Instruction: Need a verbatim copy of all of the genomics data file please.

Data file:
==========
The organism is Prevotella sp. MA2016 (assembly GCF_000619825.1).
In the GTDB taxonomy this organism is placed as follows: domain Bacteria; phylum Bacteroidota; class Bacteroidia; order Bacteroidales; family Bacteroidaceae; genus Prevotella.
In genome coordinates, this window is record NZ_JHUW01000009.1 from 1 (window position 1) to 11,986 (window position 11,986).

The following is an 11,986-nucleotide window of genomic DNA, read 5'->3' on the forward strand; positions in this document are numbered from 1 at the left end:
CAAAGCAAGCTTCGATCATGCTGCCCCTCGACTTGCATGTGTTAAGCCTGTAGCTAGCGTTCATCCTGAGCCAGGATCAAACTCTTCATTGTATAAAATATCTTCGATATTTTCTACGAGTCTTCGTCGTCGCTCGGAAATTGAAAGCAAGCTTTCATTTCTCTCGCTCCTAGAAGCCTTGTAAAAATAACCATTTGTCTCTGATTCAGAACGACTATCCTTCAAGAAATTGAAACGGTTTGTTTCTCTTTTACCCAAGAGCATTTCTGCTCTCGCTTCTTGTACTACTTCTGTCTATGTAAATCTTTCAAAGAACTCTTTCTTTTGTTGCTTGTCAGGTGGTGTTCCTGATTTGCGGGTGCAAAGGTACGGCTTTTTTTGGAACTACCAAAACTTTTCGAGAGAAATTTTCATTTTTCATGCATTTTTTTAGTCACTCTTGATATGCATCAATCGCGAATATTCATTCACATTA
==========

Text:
The organism is Prevotella sp. MA2016 (assembly GCF_000619825.1).
In the GTDB taxonomy this organism is placed as follows: domain Bacteria; phylum Bacteroidota; class Bacteroidia; order Bacteroidales; family Bacteroidaceae; genus Prevotella.
In genome coordinates, this window is record NZ_JHUW01000009.1 from 1 (window position 1) to 11,986 (window position 11,986).

The following is an 11,986-nucleotide window of genomic DNA, read 5'->3' on the forward strand; positions in this document are numbered from 1 at the left end:
CAAAGCAAGCTTCGATCATGCTGCCCCTCGACTTGCATGTGTTAAGCCTGTAGCTAGCGTTCATCCTGAGCCAGGATCAAACTCTTCATTGTATAAAATATCTTCGATATTTTCTACGAGTCTTCGTCGTCGCTCGGAAATTGAAAGCAAGCTTTCATTTCTCTCGCTCCTAGAAGCCTTGTAAAAATAACCATTTGTCTCTGATTCAGAACGACTATCCTTCAAGAAATTGAAACGGTTTGTTTCTCTTTTACCCAAGAGCATTTCTGCTCTCGCTTCTTGTACTACTTCTGTCTATGTAAATCTTTCAAAGAACTCTTTCTTTTGTTGCTTGTCAGGTGGTGTTCCTGATTTGCGGGTGCAAAGGTACGGCTTTTTTTGGAACTACCAAAACTTTTCGAGAGAAATTTTCATTTTTCATGCATTTTTTTAGTCACTCTTGATATGCATCAATCGCGAATATTCATTCACATTA